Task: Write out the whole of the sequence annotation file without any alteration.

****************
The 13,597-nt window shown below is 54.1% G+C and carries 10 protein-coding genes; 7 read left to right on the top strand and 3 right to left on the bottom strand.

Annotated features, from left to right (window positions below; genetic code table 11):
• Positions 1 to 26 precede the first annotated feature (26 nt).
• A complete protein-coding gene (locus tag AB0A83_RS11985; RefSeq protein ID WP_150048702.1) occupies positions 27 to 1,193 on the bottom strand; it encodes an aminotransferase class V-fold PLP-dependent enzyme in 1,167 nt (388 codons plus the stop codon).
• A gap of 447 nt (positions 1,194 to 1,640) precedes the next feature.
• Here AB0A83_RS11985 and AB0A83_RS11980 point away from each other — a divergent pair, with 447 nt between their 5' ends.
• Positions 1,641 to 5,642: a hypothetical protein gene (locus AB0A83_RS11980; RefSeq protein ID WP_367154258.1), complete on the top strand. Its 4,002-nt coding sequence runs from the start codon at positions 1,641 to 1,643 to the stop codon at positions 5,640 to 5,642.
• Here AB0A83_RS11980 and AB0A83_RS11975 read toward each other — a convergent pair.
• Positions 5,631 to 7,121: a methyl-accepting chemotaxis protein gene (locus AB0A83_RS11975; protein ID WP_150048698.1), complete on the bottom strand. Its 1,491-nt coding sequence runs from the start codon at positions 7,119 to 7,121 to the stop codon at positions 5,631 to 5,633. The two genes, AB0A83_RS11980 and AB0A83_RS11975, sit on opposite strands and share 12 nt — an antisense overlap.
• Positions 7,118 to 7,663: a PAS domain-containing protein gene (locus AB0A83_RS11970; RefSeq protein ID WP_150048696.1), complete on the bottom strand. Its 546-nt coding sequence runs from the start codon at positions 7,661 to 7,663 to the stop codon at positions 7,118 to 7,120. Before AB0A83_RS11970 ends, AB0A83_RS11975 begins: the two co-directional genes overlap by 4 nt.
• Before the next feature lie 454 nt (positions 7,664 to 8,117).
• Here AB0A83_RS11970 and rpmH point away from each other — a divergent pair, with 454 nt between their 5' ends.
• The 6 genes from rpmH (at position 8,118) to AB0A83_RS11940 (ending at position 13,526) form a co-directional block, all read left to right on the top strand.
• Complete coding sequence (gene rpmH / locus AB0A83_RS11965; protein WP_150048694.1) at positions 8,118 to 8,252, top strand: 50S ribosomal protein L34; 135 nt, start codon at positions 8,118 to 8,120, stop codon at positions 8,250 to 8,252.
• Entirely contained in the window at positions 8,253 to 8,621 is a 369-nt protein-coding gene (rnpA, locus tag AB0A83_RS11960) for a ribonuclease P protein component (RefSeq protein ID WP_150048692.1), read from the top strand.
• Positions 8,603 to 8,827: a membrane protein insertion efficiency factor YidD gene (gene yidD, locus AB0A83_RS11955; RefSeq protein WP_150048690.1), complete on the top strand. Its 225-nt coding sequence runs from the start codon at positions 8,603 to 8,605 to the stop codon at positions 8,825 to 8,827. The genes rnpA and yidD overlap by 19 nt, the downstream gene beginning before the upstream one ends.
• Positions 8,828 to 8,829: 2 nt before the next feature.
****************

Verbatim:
The 13,597-nt window shown below is 54.1% G+C and carries 10 protein-coding genes; 7 read left to right on the top strand and 3 right to left on the bottom strand.

Annotated features, from left to right (window positions below; genetic code table 11):
• Positions 1 to 26 precede the first annotated feature (26 nt).
• A complete protein-coding gene (locus tag AB0A83_RS11985; RefSeq protein ID WP_150048702.1) occupies positions 27 to 1,193 on the bottom strand; it encodes an aminotransferase class V-fold PLP-dependent enzyme in 1,167 nt (388 codons plus the stop codon).
• A gap of 447 nt (positions 1,194 to 1,640) precedes the next feature.
• Here AB0A83_RS11985 and AB0A83_RS11980 point away from each other — a divergent pair, with 447 nt between their 5' ends.
• Positions 1,641 to 5,642: a hypothetical protein gene (locus AB0A83_RS11980; RefSeq protein ID WP_367154258.1), complete on the top strand. Its 4,002-nt coding sequence runs from the start codon at positions 1,641 to 1,643 to the stop codon at positions 5,640 to 5,642.
• Here AB0A83_RS11980 and AB0A83_RS11975 read toward each other — a convergent pair.
• Positions 5,631 to 7,121: a methyl-accepting chemotaxis protein gene (locus AB0A83_RS11975; protein ID WP_150048698.1), complete on the bottom strand. Its 1,491-nt coding sequence runs from the start codon at positions 7,119 to 7,121 to the stop codon at positions 5,631 to 5,633. The two genes, AB0A83_RS11980 and AB0A83_RS11975, sit on opposite strands and share 12 nt — an antisense overlap.
• Positions 7,118 to 7,663: a PAS domain-containing protein gene (locus AB0A83_RS11970; RefSeq protein ID WP_150048696.1), complete on the bottom strand. Its 546-nt coding sequence runs from the start codon at positions 7,661 to 7,663 to the stop codon at positions 7,118 to 7,120. Before AB0A83_RS11970 ends, AB0A83_RS11975 begins: the two co-directional genes overlap by 4 nt.
• Before the next feature lie 454 nt (positions 7,664 to 8,117).
• Here AB0A83_RS11970 and rpmH point away from each other — a divergent pair, with 454 nt between their 5' ends.
• The 6 genes from rpmH (at position 8,118) to AB0A83_RS11940 (ending at position 13,526) form a co-directional block, all read left to right on the top strand.
• Complete coding sequence (gene rpmH / locus AB0A83_RS11965; protein WP_150048694.1) at positions 8,118 to 8,252, top strand: 50S ribosomal protein L34; 135 nt, start codon at positions 8,118 to 8,120, stop codon at positions 8,250 to 8,252.
• Entirely contained in the window at positions 8,253 to 8,621 is a 369-nt protein-coding gene (rnpA, locus tag AB0A83_RS11960) for a ribonuclease P protein component (RefSeq protein ID WP_150048692.1), read from the top strand.
• Positions 8,603 to 8,827: a membrane protein insertion efficiency factor YidD gene (gene yidD, locus AB0A83_RS11955; RefSeq protein WP_150048690.1), complete on the top strand. Its 225-nt coding sequence runs from the start codon at positions 8,603 to 8,605 to the stop codon at positions 8,825 to 8,827. The genes rnpA and yidD overlap by 19 nt, the downstream gene beginning before the upstream one ends.
• Positions 8,828 to 8,829: 2 nt before the next feature.